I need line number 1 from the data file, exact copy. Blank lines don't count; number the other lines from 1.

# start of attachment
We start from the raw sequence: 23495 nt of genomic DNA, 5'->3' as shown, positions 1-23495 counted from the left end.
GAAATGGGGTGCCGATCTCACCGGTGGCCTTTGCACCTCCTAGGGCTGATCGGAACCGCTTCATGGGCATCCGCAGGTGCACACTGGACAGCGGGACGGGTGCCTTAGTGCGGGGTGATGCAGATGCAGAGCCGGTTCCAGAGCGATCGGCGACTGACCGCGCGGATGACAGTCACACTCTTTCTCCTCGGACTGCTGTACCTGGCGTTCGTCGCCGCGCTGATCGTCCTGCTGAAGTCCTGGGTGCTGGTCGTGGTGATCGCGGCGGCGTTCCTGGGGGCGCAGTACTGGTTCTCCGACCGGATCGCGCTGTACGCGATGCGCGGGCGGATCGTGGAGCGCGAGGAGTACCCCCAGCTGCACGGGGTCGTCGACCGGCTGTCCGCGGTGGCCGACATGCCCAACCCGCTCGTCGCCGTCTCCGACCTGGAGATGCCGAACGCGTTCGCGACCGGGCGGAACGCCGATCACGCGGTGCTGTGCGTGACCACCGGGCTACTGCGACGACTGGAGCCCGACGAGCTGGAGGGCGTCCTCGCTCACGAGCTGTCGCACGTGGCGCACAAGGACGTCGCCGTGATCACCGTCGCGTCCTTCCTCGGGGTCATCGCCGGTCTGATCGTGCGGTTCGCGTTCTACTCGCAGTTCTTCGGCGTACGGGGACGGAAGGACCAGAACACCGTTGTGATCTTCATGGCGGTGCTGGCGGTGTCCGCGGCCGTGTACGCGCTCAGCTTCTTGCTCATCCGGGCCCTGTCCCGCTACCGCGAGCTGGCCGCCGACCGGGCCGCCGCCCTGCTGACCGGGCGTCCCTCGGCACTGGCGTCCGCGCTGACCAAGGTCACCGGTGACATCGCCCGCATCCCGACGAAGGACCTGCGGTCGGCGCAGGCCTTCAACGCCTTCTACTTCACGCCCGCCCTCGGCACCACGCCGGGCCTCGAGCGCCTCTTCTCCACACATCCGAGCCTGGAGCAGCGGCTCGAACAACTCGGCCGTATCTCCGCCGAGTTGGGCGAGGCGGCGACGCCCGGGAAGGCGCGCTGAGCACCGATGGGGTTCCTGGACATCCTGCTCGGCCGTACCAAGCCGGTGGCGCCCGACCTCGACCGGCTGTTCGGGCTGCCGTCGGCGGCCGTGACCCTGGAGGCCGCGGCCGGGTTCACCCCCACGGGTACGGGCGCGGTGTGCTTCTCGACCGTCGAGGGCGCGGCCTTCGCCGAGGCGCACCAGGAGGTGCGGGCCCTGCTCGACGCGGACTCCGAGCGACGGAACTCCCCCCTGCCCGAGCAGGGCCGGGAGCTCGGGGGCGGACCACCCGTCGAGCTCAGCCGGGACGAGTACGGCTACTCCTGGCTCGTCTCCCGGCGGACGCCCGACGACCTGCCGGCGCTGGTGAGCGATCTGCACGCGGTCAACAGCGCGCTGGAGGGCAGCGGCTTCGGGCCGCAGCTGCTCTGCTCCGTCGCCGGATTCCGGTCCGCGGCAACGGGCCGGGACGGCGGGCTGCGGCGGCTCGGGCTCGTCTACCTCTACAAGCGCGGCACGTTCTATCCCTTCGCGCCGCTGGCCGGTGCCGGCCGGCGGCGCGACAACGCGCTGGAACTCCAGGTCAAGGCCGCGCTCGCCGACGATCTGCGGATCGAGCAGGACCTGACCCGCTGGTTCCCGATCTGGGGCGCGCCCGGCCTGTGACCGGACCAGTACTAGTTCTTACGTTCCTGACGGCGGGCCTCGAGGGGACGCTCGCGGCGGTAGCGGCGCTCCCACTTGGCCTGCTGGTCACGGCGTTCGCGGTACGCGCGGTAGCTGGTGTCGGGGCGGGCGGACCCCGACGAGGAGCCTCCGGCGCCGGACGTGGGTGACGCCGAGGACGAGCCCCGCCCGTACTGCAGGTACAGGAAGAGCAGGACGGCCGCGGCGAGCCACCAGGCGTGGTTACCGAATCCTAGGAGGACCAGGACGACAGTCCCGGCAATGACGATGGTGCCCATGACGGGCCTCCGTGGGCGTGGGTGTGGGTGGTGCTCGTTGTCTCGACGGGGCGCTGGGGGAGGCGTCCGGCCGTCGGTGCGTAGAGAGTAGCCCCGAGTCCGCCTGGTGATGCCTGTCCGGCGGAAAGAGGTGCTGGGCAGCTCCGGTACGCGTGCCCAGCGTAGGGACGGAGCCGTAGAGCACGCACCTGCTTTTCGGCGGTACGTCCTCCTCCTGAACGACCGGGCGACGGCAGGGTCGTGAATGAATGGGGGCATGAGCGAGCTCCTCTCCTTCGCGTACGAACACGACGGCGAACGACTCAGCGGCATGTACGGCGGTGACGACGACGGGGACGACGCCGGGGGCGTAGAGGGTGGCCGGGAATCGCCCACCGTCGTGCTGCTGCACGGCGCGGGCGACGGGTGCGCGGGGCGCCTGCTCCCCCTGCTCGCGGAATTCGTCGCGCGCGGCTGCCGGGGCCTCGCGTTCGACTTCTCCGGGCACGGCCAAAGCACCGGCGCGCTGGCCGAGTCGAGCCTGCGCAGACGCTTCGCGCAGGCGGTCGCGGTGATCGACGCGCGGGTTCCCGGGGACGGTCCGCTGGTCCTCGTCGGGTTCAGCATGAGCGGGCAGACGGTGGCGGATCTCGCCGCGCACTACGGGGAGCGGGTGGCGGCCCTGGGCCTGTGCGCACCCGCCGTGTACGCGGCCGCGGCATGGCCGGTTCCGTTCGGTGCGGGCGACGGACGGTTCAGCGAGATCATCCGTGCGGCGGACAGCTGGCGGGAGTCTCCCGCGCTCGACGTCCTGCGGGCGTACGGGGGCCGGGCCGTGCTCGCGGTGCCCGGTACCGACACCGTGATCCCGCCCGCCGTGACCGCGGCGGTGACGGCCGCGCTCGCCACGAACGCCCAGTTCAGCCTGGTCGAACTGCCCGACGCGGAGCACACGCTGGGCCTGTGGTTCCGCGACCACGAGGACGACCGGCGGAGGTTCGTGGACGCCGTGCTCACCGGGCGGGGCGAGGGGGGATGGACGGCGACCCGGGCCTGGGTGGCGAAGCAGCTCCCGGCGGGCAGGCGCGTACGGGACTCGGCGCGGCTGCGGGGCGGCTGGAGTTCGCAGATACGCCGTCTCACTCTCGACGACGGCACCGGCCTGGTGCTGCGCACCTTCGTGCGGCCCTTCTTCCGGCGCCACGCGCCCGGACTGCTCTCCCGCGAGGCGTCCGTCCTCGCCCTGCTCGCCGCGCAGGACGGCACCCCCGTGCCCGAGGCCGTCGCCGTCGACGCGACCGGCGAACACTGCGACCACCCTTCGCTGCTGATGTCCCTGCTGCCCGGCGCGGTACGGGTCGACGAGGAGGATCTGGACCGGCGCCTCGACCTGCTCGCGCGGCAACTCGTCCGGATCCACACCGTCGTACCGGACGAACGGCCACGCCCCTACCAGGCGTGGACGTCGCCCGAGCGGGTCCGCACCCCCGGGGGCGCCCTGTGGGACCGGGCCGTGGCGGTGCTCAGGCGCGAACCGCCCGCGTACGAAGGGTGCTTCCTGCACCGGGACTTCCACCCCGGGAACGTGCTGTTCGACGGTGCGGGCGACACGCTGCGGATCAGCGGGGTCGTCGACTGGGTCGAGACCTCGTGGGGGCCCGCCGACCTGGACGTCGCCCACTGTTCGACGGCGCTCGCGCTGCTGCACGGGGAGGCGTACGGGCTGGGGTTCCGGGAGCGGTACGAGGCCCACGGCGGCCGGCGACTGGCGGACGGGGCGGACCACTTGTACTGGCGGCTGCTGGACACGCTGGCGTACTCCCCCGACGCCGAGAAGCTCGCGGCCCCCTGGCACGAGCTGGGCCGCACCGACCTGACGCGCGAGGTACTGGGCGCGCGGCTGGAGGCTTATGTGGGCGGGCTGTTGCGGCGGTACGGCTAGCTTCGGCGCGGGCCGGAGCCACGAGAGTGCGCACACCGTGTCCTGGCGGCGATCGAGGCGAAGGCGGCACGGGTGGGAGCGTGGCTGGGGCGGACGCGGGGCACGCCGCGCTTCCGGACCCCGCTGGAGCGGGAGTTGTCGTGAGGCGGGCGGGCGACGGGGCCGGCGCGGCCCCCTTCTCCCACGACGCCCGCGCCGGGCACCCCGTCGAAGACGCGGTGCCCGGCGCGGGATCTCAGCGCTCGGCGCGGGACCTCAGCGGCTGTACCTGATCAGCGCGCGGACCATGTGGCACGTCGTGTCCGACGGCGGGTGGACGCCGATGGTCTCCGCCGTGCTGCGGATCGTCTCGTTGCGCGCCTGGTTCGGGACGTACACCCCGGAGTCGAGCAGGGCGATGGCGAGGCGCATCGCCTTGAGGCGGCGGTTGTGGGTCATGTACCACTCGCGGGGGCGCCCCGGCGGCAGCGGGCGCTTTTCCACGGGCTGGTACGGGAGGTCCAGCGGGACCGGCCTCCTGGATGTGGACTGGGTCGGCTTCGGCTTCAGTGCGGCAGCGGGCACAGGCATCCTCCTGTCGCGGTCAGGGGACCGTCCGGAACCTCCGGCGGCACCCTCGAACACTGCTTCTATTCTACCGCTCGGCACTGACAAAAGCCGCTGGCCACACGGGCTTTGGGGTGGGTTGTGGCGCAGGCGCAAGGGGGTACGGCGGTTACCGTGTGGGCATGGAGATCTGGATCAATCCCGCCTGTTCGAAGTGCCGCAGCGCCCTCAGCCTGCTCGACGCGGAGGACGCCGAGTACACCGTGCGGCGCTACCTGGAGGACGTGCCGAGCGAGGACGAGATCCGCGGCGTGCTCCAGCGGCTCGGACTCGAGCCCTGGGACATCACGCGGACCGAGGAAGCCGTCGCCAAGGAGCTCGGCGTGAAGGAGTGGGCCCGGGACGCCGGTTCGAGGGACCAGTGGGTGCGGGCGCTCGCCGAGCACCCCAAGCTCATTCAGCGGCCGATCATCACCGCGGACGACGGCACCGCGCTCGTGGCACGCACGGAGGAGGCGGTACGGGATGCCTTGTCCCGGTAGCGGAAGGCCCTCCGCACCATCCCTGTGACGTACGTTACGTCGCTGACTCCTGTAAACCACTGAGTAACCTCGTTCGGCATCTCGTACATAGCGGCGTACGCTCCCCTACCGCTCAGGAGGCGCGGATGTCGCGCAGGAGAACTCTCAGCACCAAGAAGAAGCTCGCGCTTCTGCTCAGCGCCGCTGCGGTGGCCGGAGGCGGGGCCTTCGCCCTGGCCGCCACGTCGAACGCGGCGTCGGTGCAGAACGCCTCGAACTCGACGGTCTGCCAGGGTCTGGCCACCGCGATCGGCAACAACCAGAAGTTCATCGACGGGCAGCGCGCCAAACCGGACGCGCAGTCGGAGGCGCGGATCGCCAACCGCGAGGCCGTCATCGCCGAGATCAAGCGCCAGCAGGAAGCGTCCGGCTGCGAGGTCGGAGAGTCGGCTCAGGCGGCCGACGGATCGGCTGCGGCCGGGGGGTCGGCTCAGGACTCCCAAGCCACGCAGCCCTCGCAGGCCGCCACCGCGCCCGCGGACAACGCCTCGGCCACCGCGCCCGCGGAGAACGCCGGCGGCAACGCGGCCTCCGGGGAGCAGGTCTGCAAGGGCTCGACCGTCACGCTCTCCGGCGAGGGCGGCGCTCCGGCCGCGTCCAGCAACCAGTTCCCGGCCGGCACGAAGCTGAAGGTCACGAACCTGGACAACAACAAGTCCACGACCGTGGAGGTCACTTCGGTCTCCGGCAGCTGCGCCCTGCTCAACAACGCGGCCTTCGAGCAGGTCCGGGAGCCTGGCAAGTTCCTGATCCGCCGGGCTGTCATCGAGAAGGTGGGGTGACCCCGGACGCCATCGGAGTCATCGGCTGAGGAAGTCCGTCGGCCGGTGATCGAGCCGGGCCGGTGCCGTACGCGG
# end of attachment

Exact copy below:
We start from the raw sequence: 23495 nt of genomic DNA, 5'->3' as shown, positions 1-23495 counted from the left end.